The style was elegant, a short passing possession game that is hard to teach and even more difficult to execute. Yet the Absegami girls' soccer team flourished with this style, in which they rarely wasted passes, controlled play for most of the game, and often knew when to attack.
The Braves responded to this style of coach Elizabeth Lee and had unprecedented success. Unranked in the preseason, Absegami finished 18-3-1, captured the Cape Atlantic American Conference title, and advanced to the championship games of the South Jersey Coaches Tournament and South Jersey Group 4 tournament, both times losing to No. 1 Lenape.
The Braves finished as The Inquirer's No. 2-ranked South Jersey team. For guiding the team to such a successful season, Lee is The Inquirer's South Jersey coach of the year.
Before the season, Lee changed the formation the team would use, basically going with four defenders, a flat back four. In her possession style, even the defenders handled the ball a majority of the time.
Lee said the players were apprehensive of the formation until an opening 1-0 win over Clearview.
"They saw how it could work then and really bought into it the entire season," Lee said. "They worked as hard as they could and really played a strong possession game."
While Absegami may have sneaked up on some teams, Lee knew this could be a special season. As the wins piled up, the Braves continued to gain more confidence.
"This was a special group," she said.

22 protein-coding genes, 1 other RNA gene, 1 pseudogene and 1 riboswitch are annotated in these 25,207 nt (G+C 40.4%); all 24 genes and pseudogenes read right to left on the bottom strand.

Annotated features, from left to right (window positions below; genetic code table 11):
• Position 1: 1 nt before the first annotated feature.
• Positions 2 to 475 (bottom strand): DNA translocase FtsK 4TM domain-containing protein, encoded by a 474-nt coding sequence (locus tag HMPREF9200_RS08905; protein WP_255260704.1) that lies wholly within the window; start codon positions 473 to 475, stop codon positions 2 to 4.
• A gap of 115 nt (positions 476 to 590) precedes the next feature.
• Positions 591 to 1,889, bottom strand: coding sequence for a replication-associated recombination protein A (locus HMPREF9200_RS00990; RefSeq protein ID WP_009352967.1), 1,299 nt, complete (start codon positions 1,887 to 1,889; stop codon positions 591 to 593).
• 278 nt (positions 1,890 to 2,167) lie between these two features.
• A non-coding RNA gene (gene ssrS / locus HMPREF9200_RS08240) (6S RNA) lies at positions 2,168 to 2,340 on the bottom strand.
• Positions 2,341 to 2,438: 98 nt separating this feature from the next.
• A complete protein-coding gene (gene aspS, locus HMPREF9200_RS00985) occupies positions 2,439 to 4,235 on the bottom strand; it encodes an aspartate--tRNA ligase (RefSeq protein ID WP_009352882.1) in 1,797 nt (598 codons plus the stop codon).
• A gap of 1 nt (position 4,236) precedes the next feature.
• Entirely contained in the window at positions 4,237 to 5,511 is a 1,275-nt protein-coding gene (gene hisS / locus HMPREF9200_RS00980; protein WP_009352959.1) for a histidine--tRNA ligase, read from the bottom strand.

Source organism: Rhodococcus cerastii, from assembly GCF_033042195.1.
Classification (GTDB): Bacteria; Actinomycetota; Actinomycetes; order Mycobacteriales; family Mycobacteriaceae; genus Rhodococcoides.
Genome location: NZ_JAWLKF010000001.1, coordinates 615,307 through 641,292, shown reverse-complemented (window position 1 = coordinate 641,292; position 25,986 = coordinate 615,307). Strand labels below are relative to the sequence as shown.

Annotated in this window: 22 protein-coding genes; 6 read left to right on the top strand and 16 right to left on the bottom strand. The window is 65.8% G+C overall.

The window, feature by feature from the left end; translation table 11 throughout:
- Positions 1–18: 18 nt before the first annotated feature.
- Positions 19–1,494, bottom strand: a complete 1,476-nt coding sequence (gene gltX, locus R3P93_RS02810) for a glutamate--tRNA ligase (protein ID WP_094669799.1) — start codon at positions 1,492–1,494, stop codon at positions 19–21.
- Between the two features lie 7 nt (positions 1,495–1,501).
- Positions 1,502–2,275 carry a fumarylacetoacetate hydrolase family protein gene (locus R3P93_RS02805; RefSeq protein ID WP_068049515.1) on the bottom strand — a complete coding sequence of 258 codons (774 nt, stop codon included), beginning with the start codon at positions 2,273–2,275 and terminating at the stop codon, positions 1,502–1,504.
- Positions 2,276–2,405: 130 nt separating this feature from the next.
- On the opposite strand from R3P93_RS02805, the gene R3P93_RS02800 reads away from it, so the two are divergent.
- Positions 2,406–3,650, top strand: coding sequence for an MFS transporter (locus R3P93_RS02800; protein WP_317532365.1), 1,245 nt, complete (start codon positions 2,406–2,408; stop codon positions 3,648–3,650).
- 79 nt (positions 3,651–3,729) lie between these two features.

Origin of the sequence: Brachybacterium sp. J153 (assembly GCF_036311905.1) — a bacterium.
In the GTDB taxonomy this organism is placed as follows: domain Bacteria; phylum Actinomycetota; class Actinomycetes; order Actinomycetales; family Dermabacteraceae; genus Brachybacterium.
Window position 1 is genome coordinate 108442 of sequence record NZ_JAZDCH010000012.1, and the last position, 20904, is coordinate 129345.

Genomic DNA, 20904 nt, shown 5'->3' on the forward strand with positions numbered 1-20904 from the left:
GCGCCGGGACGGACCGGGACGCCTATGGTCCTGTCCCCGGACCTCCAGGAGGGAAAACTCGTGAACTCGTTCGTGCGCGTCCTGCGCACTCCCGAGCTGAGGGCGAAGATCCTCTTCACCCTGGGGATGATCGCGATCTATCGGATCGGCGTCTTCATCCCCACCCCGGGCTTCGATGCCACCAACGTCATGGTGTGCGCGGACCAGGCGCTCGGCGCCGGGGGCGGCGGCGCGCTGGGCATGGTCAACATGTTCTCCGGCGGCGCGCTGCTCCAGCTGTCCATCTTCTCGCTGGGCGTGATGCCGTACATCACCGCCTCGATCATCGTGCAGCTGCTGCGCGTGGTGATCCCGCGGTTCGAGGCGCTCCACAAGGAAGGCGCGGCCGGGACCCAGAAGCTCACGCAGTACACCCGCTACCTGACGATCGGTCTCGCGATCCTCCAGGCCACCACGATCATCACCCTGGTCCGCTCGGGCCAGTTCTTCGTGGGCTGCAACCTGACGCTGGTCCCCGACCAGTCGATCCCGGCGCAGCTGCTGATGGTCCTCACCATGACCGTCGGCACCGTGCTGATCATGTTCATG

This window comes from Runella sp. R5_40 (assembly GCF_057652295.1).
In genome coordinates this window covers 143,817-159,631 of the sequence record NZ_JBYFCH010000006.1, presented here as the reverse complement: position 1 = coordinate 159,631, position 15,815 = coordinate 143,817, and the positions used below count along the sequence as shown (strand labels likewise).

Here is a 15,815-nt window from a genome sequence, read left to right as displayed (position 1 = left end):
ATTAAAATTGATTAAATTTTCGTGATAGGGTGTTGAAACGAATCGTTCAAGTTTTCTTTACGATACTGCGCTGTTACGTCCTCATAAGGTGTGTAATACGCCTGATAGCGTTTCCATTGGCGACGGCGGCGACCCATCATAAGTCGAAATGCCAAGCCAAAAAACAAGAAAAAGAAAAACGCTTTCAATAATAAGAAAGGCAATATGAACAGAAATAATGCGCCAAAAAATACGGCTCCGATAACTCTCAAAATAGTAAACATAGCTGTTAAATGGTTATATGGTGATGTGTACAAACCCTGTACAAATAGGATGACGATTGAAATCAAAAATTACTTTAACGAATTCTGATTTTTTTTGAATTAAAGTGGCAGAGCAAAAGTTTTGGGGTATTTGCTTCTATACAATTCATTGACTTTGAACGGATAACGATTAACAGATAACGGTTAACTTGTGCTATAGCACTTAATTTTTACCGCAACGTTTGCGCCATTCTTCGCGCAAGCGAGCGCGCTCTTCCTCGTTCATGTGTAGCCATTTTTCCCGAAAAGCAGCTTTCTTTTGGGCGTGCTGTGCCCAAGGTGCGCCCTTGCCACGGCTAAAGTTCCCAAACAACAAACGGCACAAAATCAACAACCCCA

Lee, who is originally from Philadelphia, grew up in Tennessee and attended the University of Mississippi, where she played soccer. After attending graduate school at Auburn, she returned to the area as a teacher and coach at Absegami. In eight seasons, she has a career record of 92-40-11.
Lee was hoping to get invited to the Coaches Tournament, where 16 of the top teams compete in a single-elimination format. The Braves advanced with wins over three Olympic Conference teams - Timber Creek, Paul VI, and Bishop Eustace - and gave Lenape all it could handle in a memorable final.
Even in defeat the Braves distinguished themselves.
"It was the most exciting game I've ever been part of, so intense," Lee said.
The Braves could have reverted to a defensive style during the extra periods and play for a tie to be cochampions. Yet Lee felt that trying to win was worth more than settling for a tie.
"I don't like when teams pack it in, and it's not me," she said. "We wanted to go for the win and even though we didn't, it was a great game, and we walked away feeling good."
Lee wanted her players to compete, and whether they won or lost, it was the effort that counted.
That's a great lesson to teach a team, one that's even better than the most effective of soccer formations.